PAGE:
In a new survey of 1,615 straight and gay workers by the Human Rights Campaign Foundation, 46% of LGBTQ employees stay closeted in the workplace because they are afraid of being stereotyped, damaging business relationships or making folks feel ‘uncomfortable.’
That’s a drop of only 4 points from 50% ten years when the Human Rights Campaign Foundation’s Degrees of Equality report was issued in 2008.
Of the straight respondents, half said there aren’t any LGBTQ employees at their place of employment.
According to The Wall Street Journal, over half of Fortune 500 businesses now have an executive tasked with addressing inclusivity and diversity at their company.
Even so, one in five LGBTQ employees say they’ve been told to dress in a more ‘feminine’ or ‘masculine’ manner. Inclusivity?
Fifty-three percent of LGBTQ workers say they hear gay/lesbian jokes occasionally at work. Inclusivity?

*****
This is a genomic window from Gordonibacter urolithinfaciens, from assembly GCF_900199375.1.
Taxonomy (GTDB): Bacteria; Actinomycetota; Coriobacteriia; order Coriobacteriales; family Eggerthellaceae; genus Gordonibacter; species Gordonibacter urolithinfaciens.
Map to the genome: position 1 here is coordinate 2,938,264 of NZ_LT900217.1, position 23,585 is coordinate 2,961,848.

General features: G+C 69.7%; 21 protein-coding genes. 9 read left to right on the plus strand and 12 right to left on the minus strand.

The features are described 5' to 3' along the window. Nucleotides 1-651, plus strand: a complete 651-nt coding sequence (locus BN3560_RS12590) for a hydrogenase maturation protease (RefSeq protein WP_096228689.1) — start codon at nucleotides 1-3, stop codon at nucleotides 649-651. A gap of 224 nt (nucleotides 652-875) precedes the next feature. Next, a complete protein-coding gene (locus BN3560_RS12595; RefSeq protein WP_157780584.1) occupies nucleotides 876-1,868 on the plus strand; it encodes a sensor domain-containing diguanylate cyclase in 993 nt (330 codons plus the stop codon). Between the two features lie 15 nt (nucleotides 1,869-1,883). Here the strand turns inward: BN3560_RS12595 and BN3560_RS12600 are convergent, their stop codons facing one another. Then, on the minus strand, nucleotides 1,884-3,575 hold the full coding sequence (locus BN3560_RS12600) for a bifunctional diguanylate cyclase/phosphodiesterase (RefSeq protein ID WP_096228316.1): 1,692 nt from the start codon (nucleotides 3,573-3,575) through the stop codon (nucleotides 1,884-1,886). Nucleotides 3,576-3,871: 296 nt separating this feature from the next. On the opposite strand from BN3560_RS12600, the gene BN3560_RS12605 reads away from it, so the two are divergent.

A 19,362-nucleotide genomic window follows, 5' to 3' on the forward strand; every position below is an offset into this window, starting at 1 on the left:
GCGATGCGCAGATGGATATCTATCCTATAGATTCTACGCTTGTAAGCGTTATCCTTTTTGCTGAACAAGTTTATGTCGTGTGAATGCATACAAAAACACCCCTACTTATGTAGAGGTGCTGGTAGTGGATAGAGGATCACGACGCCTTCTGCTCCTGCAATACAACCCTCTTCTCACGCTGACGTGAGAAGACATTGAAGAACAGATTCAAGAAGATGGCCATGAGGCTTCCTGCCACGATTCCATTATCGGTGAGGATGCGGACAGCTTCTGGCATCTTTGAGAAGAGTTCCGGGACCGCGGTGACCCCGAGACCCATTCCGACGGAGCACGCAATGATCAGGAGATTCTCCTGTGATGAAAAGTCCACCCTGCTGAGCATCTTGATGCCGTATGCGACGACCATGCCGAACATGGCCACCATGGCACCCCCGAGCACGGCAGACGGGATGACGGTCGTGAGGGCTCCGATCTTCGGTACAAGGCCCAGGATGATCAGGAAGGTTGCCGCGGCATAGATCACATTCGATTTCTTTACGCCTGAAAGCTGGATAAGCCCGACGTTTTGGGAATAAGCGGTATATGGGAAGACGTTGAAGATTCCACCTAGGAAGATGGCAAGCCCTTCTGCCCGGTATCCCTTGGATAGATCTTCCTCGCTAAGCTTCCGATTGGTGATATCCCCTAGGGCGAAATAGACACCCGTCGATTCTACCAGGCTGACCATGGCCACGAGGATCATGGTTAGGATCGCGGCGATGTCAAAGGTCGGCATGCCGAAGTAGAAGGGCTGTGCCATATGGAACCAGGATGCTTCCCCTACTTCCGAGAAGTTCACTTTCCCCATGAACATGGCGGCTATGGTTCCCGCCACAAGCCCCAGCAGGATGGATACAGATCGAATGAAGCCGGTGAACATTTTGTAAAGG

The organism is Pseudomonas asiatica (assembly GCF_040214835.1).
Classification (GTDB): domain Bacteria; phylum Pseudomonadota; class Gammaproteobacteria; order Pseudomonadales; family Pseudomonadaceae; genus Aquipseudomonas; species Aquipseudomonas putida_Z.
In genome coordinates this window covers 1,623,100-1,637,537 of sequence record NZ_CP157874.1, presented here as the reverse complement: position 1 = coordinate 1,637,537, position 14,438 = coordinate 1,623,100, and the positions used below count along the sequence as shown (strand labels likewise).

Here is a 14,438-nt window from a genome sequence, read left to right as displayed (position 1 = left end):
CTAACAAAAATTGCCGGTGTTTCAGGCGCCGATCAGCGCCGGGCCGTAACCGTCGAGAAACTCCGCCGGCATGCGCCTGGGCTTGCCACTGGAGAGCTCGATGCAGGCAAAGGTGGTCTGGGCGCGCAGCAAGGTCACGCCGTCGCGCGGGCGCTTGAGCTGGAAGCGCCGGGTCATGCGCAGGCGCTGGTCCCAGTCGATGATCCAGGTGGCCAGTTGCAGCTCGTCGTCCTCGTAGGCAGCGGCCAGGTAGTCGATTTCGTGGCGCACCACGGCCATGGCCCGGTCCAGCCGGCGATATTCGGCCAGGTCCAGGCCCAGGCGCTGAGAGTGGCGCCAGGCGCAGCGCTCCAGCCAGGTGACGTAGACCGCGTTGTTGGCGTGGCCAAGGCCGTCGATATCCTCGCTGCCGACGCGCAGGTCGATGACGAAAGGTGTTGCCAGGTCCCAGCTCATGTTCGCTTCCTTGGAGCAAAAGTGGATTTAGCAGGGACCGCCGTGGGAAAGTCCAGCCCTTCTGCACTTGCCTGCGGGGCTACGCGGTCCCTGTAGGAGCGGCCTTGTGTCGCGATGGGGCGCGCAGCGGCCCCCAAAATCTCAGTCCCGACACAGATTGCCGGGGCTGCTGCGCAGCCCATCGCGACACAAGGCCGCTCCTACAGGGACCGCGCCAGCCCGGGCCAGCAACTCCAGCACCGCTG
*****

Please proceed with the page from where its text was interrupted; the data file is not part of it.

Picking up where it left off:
The number one reason why LGBTQ employees don’t say anything about negative comments about gay folks is they don’t believe the issue will be addressed and they don’t want to injure relationships with coworkers.
The new report by the HRC Foundation looks to "uncover the prevalence of LGBTQ workers feeling pressure to hide their sexual orientation and/or gender identity on the job and the cost of that hiding both to individuals and employers."
You can download a PDF of the report, titled A Workplace Divided: Understanding the Climate for LGBTQ Workers Nationwide, by clicking here.